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    Golden Moment: Handling Client Complaints
    Thursday, June 26th, 2014

    ♫ Through the fire and the flames we carry on! ♫

    Lyrics and music by: Herman Li, ZP Theart, Sam Totman, Vadim Pruzhaniov, recorded by Dragonforce.

    Flames

     

    Jo DeMars, of NetNeutrals (www.netneutrals.com)  spoke at the 2014 Online Dispute Resolution Forum at Hastings College of Law at the University of California in San Francisco.  This post is based on her most excellent presentation on Wednesday June 25, 2014. While her comments were presented in the context of resolving disputes that arise in e-commerce, her advice applies to virtually any consumer complaint, including client complaints regarding legal services.

    She stated that most, if not all, people who have a complaint regarding a product or services are looking for five ‘psychological currencies’ from the provider.  These are:

    1. They want a chance to tell their story;
    2. They are looking for a reasonable explanation of what went wrong;
    3. They are looking for assurance that their complaint will be dealt with;
    4. They wish to be thanked for their business; and
    5. They hope to receive an apology.

    Her advice is that any provider should not hesitate to offer as many of these psychological currencies to people who are unhappy with your services.  Why? Simply, it costs much more money to attract a new client vs. the cost to keep an existing client.

    She explained that people who are feeling caught in this process typically go thru the same process: First they Feel; then Think, and lastly they Do/Behave.

    She stated that when clients are feeling strong emotions, they are incapable of hearing you.  You need to take care of the emotions before you can take care of the problem.

    Accordingly she advises keeping calm.  At the outset, your tone is everything and sets the stage for all that follows. Anger defusion is job #1. Once that is taken care of then the client is moving into a mindset where they can start dealing with the issues at hand.

    She stated that many individuals or businesses hesitate in offering an apology.  Jo stated that they should take time to master the Art of the apology:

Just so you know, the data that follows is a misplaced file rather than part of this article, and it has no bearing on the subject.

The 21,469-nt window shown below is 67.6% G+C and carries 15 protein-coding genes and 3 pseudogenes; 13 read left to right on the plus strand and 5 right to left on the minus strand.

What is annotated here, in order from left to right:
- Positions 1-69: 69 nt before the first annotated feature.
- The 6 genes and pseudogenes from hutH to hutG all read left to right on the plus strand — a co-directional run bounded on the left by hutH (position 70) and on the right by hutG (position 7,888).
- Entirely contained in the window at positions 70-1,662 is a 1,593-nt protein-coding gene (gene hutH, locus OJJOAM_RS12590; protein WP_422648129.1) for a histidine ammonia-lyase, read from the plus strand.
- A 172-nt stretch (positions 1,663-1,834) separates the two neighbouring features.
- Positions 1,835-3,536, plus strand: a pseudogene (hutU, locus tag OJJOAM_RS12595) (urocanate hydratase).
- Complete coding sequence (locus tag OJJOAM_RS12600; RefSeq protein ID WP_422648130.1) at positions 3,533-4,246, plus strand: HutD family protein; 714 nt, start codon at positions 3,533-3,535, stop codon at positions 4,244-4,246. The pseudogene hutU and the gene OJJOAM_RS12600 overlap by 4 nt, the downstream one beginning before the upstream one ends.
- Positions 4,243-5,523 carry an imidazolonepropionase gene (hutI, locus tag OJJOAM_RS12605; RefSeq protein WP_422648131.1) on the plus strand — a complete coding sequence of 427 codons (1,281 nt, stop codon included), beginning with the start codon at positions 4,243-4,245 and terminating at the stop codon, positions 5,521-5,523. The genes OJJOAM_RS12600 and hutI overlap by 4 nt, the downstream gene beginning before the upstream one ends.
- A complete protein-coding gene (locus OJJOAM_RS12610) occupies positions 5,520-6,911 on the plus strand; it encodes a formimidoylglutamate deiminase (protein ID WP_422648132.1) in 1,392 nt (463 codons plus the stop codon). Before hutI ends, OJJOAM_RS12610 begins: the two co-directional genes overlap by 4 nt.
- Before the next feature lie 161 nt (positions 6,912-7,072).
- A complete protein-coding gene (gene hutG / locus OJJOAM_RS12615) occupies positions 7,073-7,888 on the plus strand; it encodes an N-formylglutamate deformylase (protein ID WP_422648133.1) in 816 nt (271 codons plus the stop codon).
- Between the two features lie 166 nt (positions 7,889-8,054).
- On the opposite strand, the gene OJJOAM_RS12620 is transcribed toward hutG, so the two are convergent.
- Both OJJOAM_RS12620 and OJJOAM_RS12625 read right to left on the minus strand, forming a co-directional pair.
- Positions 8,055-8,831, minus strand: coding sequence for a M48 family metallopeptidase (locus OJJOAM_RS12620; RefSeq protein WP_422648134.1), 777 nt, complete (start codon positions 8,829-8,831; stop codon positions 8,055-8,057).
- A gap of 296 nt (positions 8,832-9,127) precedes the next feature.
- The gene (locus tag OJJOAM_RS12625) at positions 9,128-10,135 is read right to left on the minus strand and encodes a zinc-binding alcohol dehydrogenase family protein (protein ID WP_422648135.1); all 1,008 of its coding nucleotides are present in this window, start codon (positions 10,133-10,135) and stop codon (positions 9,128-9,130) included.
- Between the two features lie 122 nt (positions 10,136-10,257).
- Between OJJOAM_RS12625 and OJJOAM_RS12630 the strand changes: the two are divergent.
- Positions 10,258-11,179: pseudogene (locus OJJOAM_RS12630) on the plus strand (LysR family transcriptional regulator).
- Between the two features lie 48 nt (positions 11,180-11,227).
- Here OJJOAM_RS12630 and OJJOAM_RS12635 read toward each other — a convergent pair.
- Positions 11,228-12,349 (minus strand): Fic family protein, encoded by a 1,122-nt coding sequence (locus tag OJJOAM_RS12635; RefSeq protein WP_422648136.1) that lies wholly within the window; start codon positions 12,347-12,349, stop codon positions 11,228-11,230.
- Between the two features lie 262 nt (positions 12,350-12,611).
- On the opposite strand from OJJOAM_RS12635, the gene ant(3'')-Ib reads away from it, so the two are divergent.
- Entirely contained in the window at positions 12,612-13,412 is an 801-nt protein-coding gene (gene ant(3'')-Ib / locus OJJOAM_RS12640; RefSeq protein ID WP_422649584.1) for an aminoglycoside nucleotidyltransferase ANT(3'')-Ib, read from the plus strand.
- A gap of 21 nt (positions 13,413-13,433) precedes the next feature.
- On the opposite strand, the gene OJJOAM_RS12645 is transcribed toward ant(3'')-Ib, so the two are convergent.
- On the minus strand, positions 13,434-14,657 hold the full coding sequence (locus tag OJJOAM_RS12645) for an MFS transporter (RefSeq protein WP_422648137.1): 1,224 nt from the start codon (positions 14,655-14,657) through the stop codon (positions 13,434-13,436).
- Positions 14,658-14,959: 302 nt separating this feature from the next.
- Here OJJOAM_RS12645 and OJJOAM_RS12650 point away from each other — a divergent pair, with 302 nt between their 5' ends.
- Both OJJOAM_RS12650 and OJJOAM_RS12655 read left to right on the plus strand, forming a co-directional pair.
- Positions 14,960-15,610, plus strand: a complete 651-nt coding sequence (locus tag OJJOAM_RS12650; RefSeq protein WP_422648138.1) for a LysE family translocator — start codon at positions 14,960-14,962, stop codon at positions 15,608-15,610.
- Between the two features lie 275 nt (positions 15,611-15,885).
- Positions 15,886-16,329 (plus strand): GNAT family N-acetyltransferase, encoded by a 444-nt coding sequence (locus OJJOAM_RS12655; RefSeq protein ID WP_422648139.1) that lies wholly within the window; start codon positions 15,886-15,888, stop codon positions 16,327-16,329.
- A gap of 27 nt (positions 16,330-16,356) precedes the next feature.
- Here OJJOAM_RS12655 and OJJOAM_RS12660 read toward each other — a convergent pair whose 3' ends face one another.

• Clearly and completely acknowledge the problem
    • Offer an effective explanation

    Be honest with your clients and in particular, offer an honest apology to the client for how things transpired and the effect that this has had on them.  Just hearing that a person or organization truly regrets what has happened to someone is a powerful message to help resolve a client complaint.

    She also stated that it is important for the person or organization to tell the appropriate story.  There are several components to this:

    • own the problem,
    • find allies if possible,
    • take responsibility for making it right,
    • follow thru, and
    • tell the final chapter.

    Her final advice was taken from firefighters:  Run thru the flames – not away from them.  It is easier and better to run to the problem thru to the other side than to run away from them.

    (published concurrently with www.slawtips.ca)

    Posted in Adding Value, Business Development, Change Management, Firm Governance, Issues facing Law Firms, Law Firm Strategy, Leadership and Strategic Planning, Tips, Trends | Permalink | No Comments »
    What Hot and What’s Not in the Legal Profession
    Monday, June 9th, 2014

    ♫ And I’m on a roll
    Yeah, yeah, yeah, I’m on a roll
    I’m runnin’ hot
    Baby, am I hot or what?…♫

    Lyrics, music and recorded by Mark Knopfler.

    Robert Denneypage1image2544 page1image2704 page1image2864

    This is another guest post by my friend Bob Denney.  This is his midyear “What Hot and What’s Not in the Legal Profession”.